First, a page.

David Crosby is one of Rock music’s icons, a hero to the counter-culture movement of the sixties. As a founding member of the Byrds, Crosby helped popularize folk rock and as a founding member of Crosby, Stills and Nash he became one of the Woodstock generation’s most strident voices. Born in Los Angeles to an Oscar winning cinematographer Floyd Crosby and Aliph Van Cortlandt, Crosby studied drama at Santa Barbara City College but dropped out to pursue a music career in New York. With The Byrds, Crosby enjoyed success when the Dylan cover Mr Tambourine Man made the top of the charts in both the U.S. and the U.K.. Never shy to share his political opinions, Crosby’s outspoken views on Vietnam and chiefly the Warren Report led to his leaving The Byrds and forming another band with Stephen Stills and Graham Nash called simply, Crosby Stills and Nash later renamed to Crosby, Stills, Nash and Young after Neil Young joined the band. Crosby’s off stage exploits, a 9 month stint in a Texas jail on drug possession charges back in 1982 almost eclipsed his musical career, but he soon settled down and continued to do what he loved doing, making music and speaking out for justice and equality. He has authored three books, two of which, Long Time Gone and Since Then: How I Survived Everything and Lived to tell About it are autobiographical. Recently Crosby released a new solo effort entitled Croz.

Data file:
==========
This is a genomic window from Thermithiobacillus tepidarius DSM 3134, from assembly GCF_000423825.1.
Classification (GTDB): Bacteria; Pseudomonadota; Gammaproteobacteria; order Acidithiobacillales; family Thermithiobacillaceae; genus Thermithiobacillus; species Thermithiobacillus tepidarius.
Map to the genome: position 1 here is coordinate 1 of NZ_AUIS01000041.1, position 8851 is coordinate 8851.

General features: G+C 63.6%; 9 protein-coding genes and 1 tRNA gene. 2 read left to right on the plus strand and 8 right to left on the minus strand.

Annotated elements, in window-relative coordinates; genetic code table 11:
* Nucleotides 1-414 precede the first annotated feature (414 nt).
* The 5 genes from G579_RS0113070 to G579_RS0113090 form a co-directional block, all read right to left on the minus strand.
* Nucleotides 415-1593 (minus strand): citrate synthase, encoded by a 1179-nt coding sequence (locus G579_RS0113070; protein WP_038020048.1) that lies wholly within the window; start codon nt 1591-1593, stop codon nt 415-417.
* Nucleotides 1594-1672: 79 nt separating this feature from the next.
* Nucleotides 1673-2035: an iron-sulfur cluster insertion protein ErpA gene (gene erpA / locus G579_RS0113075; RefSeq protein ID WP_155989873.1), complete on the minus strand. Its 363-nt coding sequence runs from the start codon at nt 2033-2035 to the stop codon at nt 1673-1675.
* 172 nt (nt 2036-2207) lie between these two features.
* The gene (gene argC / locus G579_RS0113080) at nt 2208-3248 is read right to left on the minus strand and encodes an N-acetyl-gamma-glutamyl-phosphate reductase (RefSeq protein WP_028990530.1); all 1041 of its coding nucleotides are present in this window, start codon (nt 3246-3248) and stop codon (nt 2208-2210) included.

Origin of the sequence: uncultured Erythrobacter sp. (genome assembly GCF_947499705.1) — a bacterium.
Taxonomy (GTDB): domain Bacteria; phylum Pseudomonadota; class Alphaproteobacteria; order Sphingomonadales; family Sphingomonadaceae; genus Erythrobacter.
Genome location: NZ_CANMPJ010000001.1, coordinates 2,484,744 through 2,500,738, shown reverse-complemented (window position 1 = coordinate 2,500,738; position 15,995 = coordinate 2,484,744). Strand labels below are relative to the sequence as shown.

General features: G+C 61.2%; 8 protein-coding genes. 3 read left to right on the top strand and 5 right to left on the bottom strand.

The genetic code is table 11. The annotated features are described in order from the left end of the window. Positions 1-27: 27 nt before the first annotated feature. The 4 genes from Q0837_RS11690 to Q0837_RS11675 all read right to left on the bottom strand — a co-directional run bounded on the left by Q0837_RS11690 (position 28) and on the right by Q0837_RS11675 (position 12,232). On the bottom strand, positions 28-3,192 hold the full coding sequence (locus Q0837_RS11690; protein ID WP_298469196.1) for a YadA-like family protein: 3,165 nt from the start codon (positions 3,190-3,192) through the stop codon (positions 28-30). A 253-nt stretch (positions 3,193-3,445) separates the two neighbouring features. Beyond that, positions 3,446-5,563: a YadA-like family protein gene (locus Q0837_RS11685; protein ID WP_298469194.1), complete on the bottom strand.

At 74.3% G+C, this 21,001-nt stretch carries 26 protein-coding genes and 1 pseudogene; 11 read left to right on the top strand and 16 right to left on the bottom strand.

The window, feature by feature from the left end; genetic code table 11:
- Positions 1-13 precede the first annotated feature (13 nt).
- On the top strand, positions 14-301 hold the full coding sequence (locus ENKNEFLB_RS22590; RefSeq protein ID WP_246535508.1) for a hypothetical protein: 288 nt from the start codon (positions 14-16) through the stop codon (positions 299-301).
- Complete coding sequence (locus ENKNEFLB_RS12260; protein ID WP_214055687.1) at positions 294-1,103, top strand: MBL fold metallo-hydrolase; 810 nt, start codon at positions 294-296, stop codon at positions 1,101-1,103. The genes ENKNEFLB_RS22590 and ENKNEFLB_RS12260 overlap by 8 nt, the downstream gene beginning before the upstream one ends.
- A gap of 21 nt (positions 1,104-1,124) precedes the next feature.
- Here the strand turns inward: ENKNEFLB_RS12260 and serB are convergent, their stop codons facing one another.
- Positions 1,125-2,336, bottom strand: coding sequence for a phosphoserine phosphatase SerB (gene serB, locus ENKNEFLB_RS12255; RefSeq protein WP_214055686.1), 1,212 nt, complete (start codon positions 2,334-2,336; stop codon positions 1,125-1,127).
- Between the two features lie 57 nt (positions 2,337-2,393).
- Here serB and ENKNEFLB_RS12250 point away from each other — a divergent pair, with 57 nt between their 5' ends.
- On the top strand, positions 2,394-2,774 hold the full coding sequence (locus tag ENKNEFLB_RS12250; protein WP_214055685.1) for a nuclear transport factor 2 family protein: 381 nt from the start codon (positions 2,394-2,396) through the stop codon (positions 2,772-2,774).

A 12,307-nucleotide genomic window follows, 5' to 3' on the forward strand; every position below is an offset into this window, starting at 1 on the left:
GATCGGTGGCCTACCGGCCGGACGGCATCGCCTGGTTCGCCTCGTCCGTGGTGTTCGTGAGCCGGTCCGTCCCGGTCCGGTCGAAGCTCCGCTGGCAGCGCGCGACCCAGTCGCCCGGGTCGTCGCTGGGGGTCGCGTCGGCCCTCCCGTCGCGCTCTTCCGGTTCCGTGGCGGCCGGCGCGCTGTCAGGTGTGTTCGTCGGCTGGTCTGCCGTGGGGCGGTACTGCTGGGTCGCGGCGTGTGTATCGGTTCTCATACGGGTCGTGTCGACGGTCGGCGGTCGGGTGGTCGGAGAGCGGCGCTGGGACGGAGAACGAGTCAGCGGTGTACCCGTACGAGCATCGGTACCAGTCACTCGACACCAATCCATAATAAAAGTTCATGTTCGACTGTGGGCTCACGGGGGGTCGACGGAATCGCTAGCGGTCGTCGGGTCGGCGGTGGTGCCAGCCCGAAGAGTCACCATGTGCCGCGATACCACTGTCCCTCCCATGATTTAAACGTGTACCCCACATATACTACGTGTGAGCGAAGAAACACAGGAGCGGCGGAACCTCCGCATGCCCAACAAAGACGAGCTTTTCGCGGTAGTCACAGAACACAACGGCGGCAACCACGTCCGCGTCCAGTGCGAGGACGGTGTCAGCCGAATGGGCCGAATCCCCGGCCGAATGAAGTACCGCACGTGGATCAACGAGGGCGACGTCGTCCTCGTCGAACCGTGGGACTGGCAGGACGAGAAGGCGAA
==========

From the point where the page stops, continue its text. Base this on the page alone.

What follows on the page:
Ken Rockburn spoke to David Crosby while on tour with CSN at the Embassy Theatre in downtown Fort Wayne, Indiana. www.fwembassythaetre.com
A veteran journalist and broadcaster widely recognized for his irreverent and entertaining interview and presentation style, Ken is an award-winning journalist with almost 40 years of experience on radio and television. He first joined CPAC in 2001 as host of Talk Politics which ran for eight seasons. He returned to CPAC in 2010 to host Rockburn Presents. Prior to joining CPAC, Ken hosted CBC Radio’s All In a Day, CBC TV Ottawa’s Rockburn and Company and was news director at CHEZ-FM in Ottawa.